Grand Mal front man Bill Whitten is staying low in Brooklyn—writing songs, running cold miles in the park near his apartment at night, going to work in the morning. He’s got a head full of revolution and a heart full of rock ‘n’ roll and he’ll talk about one or the other, depending on his mood. He likes them both about equally, but he’s not sure they aren’t the same thing. “My sister is a vision of revolutionary light / It’s ’cause of rock ‘n’ roll she want to smash the state / Has Ho Chi Minh infected her brain?” he sings on “Count Me In” from the incredible new album Love is the Best Con in Town. A call to rock, rise up, or both, the song swings with dirty Johnny Thunders leads and a lurching T. Rex shuffle.
Whitten has been perfecting this kind of swaggering, three-chord guitar boogie for years now—drawing on the New York Dolls, Mott the Hoople, the Faces—and he keeps getting better at it. But there has always been something about Whitten that separates him from the legions of New York bands who claw at the coattails of the city’s 1975. He has a razor-keen eye for detail and he can turn a phrase with the best of them. (“David Bowie died in my dream last night / He lay in his coffin with his baleful eye / Then he turned into you.”) Whitten harkens back to Paul Westerberg, Jagger and Richards, Ian Hunter. The lyrics never forget that the guitars are in charge. He whips Grand Mal into such a low-rent Exile on Main Street fury that it takes a minute to realize that this is the work of one of the best songwriters going.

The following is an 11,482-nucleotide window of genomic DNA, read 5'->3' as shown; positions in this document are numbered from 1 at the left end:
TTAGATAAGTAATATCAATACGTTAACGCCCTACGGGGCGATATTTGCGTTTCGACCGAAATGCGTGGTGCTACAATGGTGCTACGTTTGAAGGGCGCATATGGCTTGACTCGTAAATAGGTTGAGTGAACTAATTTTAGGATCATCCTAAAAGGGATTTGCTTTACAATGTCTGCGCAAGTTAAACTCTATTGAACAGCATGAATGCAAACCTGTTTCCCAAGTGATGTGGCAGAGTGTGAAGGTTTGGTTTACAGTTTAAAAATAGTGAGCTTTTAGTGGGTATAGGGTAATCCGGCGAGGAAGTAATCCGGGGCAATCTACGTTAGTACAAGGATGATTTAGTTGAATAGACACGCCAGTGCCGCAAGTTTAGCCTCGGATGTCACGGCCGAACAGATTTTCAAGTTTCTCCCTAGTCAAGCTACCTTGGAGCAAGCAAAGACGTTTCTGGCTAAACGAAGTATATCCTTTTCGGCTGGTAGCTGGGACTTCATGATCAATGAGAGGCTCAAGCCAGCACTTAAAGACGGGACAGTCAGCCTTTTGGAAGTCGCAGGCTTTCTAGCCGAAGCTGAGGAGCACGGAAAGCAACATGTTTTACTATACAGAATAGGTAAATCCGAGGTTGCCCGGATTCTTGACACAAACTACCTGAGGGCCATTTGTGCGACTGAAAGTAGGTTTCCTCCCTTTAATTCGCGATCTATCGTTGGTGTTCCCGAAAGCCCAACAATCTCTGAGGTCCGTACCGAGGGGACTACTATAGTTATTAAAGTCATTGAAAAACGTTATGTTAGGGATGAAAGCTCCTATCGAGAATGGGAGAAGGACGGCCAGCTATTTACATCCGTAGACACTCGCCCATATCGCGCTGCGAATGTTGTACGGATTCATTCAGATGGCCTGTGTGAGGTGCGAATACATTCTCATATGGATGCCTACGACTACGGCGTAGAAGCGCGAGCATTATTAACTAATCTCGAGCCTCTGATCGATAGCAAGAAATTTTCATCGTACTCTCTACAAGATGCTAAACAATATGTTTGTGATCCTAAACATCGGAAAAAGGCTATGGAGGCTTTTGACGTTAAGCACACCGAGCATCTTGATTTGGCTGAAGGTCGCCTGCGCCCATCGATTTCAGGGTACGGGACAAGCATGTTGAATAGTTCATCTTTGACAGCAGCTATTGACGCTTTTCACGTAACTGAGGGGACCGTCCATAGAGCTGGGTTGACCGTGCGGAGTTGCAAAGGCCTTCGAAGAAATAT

Maybe that minute has passed. Grand Mal has a new album out on the fledgling but extremely hip New York Night Train Records. Love is the Best Con in Town is Whitten’s best work by far. It keeps the downtown cool of 2003’s great Bad Timing but adds the sweeping melodies of Hunky Dory-era Bowie and the starkness of Neil Young’s On the Beach. “I wrote all the songs on piano, because my guitar was such a piece of crap,” Whitten laughs. “After I began recording the songs, somebody lent me a Les Paul Junior. I had no band so I cajoled all my friends into playing with me.”
With the album set for release this month and a must-see CD-release show coming up in New York, Whitten is cautiously optimistic. He knows that rock ‘n’ roll can be a con too. He has been courted and ripped off by major and indie labels alike. He doesn’t care much, though. He figures it is the price of an education. He is looking forward to the upcoming shows. He knows he has written a great album. All he wants to do now is crank up the amps and play it.